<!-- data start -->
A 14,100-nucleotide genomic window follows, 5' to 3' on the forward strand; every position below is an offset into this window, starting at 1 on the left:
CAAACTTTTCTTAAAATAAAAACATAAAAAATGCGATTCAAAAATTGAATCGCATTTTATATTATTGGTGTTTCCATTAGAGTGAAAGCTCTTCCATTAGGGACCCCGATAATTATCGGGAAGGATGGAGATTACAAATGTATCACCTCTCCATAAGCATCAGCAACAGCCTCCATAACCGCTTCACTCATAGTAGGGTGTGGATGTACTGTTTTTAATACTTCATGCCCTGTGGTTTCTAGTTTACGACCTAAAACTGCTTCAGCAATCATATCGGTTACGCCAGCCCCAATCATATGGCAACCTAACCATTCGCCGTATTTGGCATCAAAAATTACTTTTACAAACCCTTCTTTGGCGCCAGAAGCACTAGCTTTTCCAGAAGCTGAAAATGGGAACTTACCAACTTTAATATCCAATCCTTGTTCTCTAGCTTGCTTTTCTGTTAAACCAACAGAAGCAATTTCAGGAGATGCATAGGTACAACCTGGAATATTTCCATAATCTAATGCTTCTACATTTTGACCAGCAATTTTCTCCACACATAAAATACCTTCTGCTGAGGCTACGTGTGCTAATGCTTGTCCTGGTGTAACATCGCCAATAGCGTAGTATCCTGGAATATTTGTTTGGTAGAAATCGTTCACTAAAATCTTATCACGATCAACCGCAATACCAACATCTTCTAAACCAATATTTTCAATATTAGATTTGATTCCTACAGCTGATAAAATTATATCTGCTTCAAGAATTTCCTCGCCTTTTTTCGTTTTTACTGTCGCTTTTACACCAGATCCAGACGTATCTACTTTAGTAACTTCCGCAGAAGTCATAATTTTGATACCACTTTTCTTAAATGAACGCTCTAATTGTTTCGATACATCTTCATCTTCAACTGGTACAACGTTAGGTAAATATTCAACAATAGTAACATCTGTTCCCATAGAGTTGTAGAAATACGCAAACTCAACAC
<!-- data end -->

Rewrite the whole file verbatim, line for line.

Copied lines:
A 14,100-nucleotide genomic window follows, 5' to 3' on the forward strand; every position below is an offset into this window, starting at 1 on the left:
CAAACTTTTCTTAAAATAAAAACATAAAAAATGCGATTCAAAAATTGAATCGCATTTTATATTATTGGTGTTTCCATTAGAGTGAAAGCTCTTCCATTAGGGACCCCGATAATTATCGGGAAGGATGGAGATTACAAATGTATCACCTCTCCATAAGCATCAGCAACAGCCTCCATAACCGCTTCACTCATAGTAGGGTGTGGATGTACTGTTTTTAATACTTCATGCCCTGTGGTTTCTAGTTTACGACCTAAAACTGCTTCAGCAATCATATCGGTTACGCCAGCCCCAATCATATGGCAACCTAACCATTCGCCGTATTTGGCATCAAAAATTACTTTTACAAACCCTTCTTTGGCGCCAGAAGCACTAGCTTTTCCAGAAGCTGAAAATGGGAACTTACCAACTTTAATATCCAATCCTTGTTCTCTAGCTTGCTTTTCTGTTAAACCAACAGAAGCAATTTCAGGAGATGCATAGGTACAACCTGGAATATTTCCATAATCTAATGCTTCTACATTTTGACCAGCAATTTTCTCCACACATAAAATACCTTCTGCTGAGGCTACGTGTGCTAATGCTTGTCCTGGTGTAACATCGCCAATAGCGTAGTATCCTGGAATATTTGTTTGGTAGAAATCGTTCACTAAAATCTTATCACGATCAACCGCAATACCAACATCTTCTAAACCAATATTTTCAATATTAGATTTGATTCCTACAGCTGATAAAATTATATCTGCTTCAAGAATTTCCTCGCCTTTTTTCGTTTTTACTGTCGCTTTTACACCAGATCCAGACGTATCTACTTTAGTAACTTCCGCAGAAGTCATAATTTTGATACCACTTTTCTTAAATGAACGCTCTAATTGTTTCGATACATCTTCATCTTCAACTGGTACAACGTTAGGTAAATATTCAACAATAGTAACATCTGTTCCCATAGAGTTGTAGAAATACGCAAACTCAACAC